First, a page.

In December, Ms. Parker also resolved a longstanding conflict with a different factory — this one in Southeast Asia. In early 2011, Bari Jay received a disastrous order of ill-fitting dresses that, Ms. Parker said, “didn’t look anything like they were supposed to look.”

At the time, Ms. Parker had a warm relationship with the factory, which has staff members in New York. The factory, she said, used this friendship to convince her not to cancel the order when it ran late. Although she worried there would be problems from the start, Ms. Parker said the factory promised to “be there for Bari Jay” if anything went wrong.

But the factory offered no help, she said, when the “atrocious” order arrived. Instead, it forcefully demanded full payment. “Every day they were coming down to see me, calling my cell, e-mailing me at night,” she said. “They wouldn’t leave me alone.”

“It’s like this bully tactic,” said a group member, Carissa Reiniger, who owns Silver Lining Limited.

“They wouldn’t do this with other men,” said Ms. Parker. She said she recently became friends with a representative of another factory who told her he had never seen the Southeast Asian factory behave so aggressively with a customer. The factory wouldn’t be pushing so hard, the new friend told her, referring to Ms. Parker and her sister, “if you weren’t girls.”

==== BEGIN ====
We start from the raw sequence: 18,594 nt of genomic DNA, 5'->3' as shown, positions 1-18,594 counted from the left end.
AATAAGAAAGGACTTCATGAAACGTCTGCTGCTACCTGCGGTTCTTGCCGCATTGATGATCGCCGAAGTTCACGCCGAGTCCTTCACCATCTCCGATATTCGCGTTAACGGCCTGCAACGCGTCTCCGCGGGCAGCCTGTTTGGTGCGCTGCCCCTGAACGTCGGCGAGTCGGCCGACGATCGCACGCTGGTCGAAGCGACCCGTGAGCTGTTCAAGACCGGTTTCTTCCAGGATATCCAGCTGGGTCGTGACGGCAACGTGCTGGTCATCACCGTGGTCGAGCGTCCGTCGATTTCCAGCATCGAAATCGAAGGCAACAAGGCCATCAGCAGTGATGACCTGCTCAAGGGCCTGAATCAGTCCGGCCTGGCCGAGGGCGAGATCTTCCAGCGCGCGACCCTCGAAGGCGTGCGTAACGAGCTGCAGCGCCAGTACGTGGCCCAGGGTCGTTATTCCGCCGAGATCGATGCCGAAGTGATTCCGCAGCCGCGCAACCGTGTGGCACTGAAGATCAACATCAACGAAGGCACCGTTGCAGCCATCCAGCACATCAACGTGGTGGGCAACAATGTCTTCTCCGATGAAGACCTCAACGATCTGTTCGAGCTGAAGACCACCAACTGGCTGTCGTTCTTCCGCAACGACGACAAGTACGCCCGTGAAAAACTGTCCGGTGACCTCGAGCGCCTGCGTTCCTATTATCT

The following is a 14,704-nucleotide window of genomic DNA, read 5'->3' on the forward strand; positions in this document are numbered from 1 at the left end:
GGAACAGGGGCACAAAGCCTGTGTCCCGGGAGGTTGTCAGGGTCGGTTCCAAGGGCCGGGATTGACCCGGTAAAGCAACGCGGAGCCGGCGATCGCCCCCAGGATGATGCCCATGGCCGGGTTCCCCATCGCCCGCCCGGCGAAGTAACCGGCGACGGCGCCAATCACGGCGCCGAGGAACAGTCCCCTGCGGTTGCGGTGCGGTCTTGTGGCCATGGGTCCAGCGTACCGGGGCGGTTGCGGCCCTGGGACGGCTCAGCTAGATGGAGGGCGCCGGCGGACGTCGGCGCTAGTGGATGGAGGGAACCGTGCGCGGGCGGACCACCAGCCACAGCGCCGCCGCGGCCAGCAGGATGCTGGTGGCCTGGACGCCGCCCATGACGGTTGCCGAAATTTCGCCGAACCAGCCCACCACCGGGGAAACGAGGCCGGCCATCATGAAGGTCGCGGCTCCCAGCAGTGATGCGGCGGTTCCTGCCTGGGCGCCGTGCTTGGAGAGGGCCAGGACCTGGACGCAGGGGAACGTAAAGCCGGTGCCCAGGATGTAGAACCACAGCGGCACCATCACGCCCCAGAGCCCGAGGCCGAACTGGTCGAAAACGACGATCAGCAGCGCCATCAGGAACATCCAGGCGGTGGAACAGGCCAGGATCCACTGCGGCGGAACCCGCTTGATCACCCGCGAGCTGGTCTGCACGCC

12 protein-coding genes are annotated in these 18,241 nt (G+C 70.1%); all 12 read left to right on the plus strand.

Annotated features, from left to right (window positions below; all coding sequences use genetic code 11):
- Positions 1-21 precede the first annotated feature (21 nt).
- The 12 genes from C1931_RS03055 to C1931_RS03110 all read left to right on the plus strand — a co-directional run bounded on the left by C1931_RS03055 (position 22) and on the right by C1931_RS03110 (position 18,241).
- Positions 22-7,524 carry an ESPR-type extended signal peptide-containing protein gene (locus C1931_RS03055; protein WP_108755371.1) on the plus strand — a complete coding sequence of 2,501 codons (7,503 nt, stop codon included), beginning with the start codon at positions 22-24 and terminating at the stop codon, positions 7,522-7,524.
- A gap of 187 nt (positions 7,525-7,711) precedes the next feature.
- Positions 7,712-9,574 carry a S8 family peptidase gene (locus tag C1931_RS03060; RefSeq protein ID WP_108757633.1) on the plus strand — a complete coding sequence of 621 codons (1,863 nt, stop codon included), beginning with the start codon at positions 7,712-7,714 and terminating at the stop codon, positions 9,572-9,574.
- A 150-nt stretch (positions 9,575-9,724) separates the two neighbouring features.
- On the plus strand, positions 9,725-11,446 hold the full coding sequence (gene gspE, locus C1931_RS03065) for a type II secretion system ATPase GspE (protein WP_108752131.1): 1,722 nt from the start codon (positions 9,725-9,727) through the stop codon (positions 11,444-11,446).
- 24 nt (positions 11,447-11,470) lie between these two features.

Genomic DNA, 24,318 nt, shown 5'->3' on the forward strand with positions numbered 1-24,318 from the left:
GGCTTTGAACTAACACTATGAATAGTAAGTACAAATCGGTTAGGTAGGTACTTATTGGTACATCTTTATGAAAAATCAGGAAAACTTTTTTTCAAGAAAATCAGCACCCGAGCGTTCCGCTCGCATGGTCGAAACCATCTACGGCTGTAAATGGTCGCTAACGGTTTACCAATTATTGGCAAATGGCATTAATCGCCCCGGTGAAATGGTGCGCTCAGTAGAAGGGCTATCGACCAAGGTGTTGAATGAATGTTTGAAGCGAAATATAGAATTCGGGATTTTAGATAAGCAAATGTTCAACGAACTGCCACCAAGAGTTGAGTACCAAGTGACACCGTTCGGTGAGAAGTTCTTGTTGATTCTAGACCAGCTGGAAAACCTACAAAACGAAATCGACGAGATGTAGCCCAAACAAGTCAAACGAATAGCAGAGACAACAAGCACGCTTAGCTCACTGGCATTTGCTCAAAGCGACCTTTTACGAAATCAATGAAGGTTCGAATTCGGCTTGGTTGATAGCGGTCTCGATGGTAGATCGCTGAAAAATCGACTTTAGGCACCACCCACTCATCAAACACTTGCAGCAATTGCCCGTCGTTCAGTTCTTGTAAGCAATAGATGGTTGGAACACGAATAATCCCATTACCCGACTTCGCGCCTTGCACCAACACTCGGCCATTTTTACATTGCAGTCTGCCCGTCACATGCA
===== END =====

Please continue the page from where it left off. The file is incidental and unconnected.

Eager to get beyond the matter, Ms. Parker agreed to pay the factory 50 percent of its fee — and figure out the rest once she settled with the store that had ordered the dresses (this factory invoiced Bari Jay upon shipment with payment due immediately, an arrangement Ms. Parker said resulted from their previous friendship). Because the factory wasn’t getting everything it wanted, Ms. Parker said, “I felt like I was winning.” But her new friend said that she and her sister were “just rolling over and playing dead.” He assured Ms. Parker that no one would ever pay his factory as much for such a disastrous order.

Once the deal was made and Bari Jay paid, Ms. Parker said the factory asserted it had been short-changed. Then, she said, the haggling began anew. “They think that because you’re a woman, you’re just going to cave at some point,” she said.

Ms. Reiniger agreed. Ms. Mayzler, however, said she did not believe she had faced this particular challenge as a female business owner: “I don’t really see it at all.”

Ms. Parker speculated that Ms. Mayzler’s experience is different because education isn’t a male-dominated industry.

“I was just going to say, we deal with men all the time,” said Ms. Reiniger.

There are a lot of women in education, Ms. Mayzler acknowledged. She added, however, that parents have yelled at her.

“I don’t think Susan and I are talking about speaking,” said Ms. Reiniger. “It’s not verbal — it’s a strategy to get what you want.” Ms. Reiniger added that she hates to “play the woman card” and hesitated even to join this business group because she sees herself as an entrepreneur who happens to be a woman. But she said the reality is that being a woman changes everything.